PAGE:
European Journal of Applied Physiology

, Volume 115, Issue 2, pp 397–405 | Cite as

Blood flow restriction in the upper and lower limbs is predicted by limb circumference and systolic blood pressure

  • Jeremy P. LoennekeEmail author
  • Kirsten M. Allen
  • J. Grant Mouser
  • Robert S. Thiebaud
  • Daeyeol Kim
  • Takashi Abe
  • Michael G. Bemben
Original Article



To determine what factors should be accounted for when setting the blood flow restriction (BFR) cuff pressure for the upper and lower body.


One hundred and seventy one participants visited the laboratory for one testing session. Arm circumference, muscle (MTH) and fat (FTH) thickness were measured on the upper arm. Next, brachial systolic (SBP) and diastolic (DBP) blood pressure measurements were taken in the supine position. Upper body arterial occlusion was then determined using a Doppler probe. Following this, thigh circumference and lower body arterial occlusion were determined. Models of hierarchical linear regression were used to determine the greatest predictor of arterial occlusion in the upper and lower body. Two models were employed in the upper body, a Field (arm size) and a Laboratory model (arm composition).


The Laboratory model explained 58 % of the variance in arterial occlusion with SBP (β = 0.512, part = 0.255), MTH (β = 0.363, part = 0.233), and FTH (β = 0.248, part = 0.213) contributing similarly to explained variance. The Field model explained 60 % of the variance in arterial occlusion with arm circumference explaining the greatest amount (β = 0.419, part = 0.314) compared to SBP (β = 0.394, part = 0.266) and DBP (β = 0.147, part = 0.125). For the lower body model the third block explained 49 % of the variance in arterial occlusion with thigh circumference (β = 0.579, part = 0.570) and SBP (β = 0.281, part = 0.231) being significant predictors.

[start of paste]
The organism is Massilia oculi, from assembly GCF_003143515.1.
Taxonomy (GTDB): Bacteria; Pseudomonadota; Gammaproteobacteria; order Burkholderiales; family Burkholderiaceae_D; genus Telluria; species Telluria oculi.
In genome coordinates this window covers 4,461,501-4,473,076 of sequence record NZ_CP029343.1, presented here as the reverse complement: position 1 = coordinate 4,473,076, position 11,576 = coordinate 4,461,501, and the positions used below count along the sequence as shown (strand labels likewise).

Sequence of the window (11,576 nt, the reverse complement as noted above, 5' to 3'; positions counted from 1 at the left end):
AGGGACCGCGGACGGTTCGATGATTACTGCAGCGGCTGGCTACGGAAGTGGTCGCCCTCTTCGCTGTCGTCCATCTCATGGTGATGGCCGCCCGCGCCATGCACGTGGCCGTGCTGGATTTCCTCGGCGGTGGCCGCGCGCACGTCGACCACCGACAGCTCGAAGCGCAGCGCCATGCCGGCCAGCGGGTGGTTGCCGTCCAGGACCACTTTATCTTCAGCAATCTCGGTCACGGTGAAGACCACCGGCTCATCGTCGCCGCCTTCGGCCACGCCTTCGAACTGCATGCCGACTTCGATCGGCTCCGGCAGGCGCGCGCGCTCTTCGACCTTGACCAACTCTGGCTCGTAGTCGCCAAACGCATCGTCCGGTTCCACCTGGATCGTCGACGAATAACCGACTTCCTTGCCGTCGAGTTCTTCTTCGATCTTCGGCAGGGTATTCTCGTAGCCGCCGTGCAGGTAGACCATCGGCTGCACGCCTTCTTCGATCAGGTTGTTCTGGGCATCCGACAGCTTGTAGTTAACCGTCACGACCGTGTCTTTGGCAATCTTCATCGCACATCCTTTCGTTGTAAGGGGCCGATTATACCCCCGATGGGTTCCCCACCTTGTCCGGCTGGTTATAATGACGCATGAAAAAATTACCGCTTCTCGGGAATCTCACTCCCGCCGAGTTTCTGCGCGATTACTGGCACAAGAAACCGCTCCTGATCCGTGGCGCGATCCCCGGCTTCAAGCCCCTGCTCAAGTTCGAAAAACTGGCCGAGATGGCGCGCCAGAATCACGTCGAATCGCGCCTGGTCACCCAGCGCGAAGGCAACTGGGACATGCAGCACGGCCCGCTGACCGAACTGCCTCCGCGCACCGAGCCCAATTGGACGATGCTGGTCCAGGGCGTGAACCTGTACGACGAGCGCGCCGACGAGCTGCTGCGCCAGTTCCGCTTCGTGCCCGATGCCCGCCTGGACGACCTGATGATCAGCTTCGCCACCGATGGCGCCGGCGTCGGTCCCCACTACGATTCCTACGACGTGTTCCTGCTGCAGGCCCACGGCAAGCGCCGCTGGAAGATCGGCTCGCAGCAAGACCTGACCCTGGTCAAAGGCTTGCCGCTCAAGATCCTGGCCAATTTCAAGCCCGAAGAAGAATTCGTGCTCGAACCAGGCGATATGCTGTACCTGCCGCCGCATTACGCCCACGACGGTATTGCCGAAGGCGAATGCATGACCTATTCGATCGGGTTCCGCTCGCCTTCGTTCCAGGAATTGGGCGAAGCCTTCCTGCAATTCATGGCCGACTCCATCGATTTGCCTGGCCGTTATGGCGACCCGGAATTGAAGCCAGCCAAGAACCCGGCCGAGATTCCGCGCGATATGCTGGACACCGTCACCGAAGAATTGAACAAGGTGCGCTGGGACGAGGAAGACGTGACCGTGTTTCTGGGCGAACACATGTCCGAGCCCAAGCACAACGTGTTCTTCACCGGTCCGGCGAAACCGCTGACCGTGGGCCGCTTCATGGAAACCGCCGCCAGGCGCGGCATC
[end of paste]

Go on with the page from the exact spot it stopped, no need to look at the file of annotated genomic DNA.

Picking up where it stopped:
Our findings indicate that arm circumference and SBP should be taken into account when determining BFR cuff pressures. In addition, we confirmed our previous study that thigh circumference is the greatest predictor of arterial occlusion in the lower body.


KAATSU Hypertrophy Arterial occlusion Vascular occlusion training 


Arm circ

Arm circumference


Arm occlusion pressure


Blood flow restriction


Body mass index


Diastolic blood pressure


Fat thickness


Muscle thickness


Systolic blood pressure

Thigh circ

Thigh circumference


Thigh arterial occlusion pressure



The authors are not aware of any affiliations, memberships, funding, or financial holdings that might be perceived as affecting the objectivity of this manuscript. This study was not supported by any funding.

Supplementary material

421_2014_3030_MOESM1_ESM.docx (15 kb)
Supplementary material 1 (DOCX 14 kb)
421_2014_3030_MOESM2_ESM.docx (15 kb)
Supplementary material 2 (DOCX 14 kb)


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Copyright information

© Springer-Verlag Berlin Heidelberg 2014

Authors and Affiliations

  • Jeremy P. Loenneke
    • 1
    Email author
  • Kirsten M. Allen
    • 2
  • J. Grant Mouser
    • 2
  • Robert S. Thiebaud
    • 3
  • Daeyeol Kim
    • 2
  • Takashi Abe
    • 1
  • Michael G. Bemben
    • 2
  1. 1.Department of Health, Exercise Science, and Recreation ManagementThe University of MississippiOxfordUSA
  2. 2.Department of Health and Exercise Science, Neuromuscular Research LaboratoryThe University of OklahomaNormanUSA
  3. 3.Department of KinesiologyTexas Wesleyan UniversityFort WorthUSA

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